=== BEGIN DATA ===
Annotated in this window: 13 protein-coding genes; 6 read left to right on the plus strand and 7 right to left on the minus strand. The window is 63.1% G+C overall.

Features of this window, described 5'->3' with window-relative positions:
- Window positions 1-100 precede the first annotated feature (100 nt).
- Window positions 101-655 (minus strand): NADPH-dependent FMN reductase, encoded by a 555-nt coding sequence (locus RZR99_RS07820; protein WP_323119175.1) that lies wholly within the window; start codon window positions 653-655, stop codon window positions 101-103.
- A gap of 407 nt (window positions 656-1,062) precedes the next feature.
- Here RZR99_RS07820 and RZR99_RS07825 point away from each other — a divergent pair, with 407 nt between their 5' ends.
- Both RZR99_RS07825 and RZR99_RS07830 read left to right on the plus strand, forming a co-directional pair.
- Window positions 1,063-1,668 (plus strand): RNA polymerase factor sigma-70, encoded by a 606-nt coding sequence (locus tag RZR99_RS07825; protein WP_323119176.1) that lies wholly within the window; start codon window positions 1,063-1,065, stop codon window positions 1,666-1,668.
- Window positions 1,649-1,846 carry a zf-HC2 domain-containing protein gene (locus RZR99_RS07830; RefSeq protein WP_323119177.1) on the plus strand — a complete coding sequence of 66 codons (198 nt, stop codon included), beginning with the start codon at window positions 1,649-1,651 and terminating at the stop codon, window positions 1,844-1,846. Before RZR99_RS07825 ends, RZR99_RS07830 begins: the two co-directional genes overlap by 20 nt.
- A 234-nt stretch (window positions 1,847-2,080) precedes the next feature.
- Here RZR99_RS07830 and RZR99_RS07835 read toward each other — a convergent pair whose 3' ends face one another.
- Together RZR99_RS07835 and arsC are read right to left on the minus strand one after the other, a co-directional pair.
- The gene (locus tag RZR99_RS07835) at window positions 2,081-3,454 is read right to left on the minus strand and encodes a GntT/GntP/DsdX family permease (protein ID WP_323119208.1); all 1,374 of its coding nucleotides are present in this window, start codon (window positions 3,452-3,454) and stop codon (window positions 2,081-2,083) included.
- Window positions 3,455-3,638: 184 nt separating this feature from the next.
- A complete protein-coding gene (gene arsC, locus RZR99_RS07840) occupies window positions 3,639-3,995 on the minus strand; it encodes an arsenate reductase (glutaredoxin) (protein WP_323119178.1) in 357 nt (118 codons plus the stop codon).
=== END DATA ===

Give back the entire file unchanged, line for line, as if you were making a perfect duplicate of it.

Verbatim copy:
Annotated in this window: 13 protein-coding genes; 6 read left to right on the plus strand and 7 right to left on the minus strand. The window is 63.1% G+C overall.

Features of this window, described 5'->3' with window-relative positions:
- Window positions 1-100 precede the first annotated feature (100 nt).
- Window positions 101-655 (minus strand): NADPH-dependent FMN reductase, encoded by a 555-nt coding sequence (locus RZR99_RS07820; protein WP_323119175.1) that lies wholly within the window; start codon window positions 653-655, stop codon window positions 101-103.
- A gap of 407 nt (window positions 656-1,062) precedes the next feature.
- Here RZR99_RS07820 and RZR99_RS07825 point away from each other — a divergent pair, with 407 nt between their 5' ends.
- Both RZR99_RS07825 and RZR99_RS07830 read left to right on the plus strand, forming a co-directional pair.
- Window positions 1,063-1,668 (plus strand): RNA polymerase factor sigma-70, encoded by a 606-nt coding sequence (locus tag RZR99_RS07825; protein WP_323119176.1) that lies wholly within the window; start codon window positions 1,063-1,065, stop codon window positions 1,666-1,668.
- Window positions 1,649-1,846 carry a zf-HC2 domain-containing protein gene (locus RZR99_RS07830; RefSeq protein WP_323119177.1) on the plus strand — a complete coding sequence of 66 codons (198 nt, stop codon included), beginning with the start codon at window positions 1,649-1,651 and terminating at the stop codon, window positions 1,844-1,846. Before RZR99_RS07825 ends, RZR99_RS07830 begins: the two co-directional genes overlap by 20 nt.
- A 234-nt stretch (window positions 1,847-2,080) precedes the next feature.
- Here RZR99_RS07830 and RZR99_RS07835 read toward each other — a convergent pair whose 3' ends face one another.
- Together RZR99_RS07835 and arsC are read right to left on the minus strand one after the other, a co-directional pair.
- The gene (locus tag RZR99_RS07835) at window positions 2,081-3,454 is read right to left on the minus strand and encodes a GntT/GntP/DsdX family permease (protein ID WP_323119208.1); all 1,374 of its coding nucleotides are present in this window, start codon (window positions 3,452-3,454) and stop codon (window positions 2,081-2,083) included.
- Window positions 3,455-3,638: 184 nt separating this feature from the next.
- A complete protein-coding gene (gene arsC, locus RZR99_RS07840) occupies window positions 3,639-3,995 on the minus strand; it encodes an arsenate reductase (glutaredoxin) (protein WP_323119178.1) in 357 nt (118 codons plus the stop codon).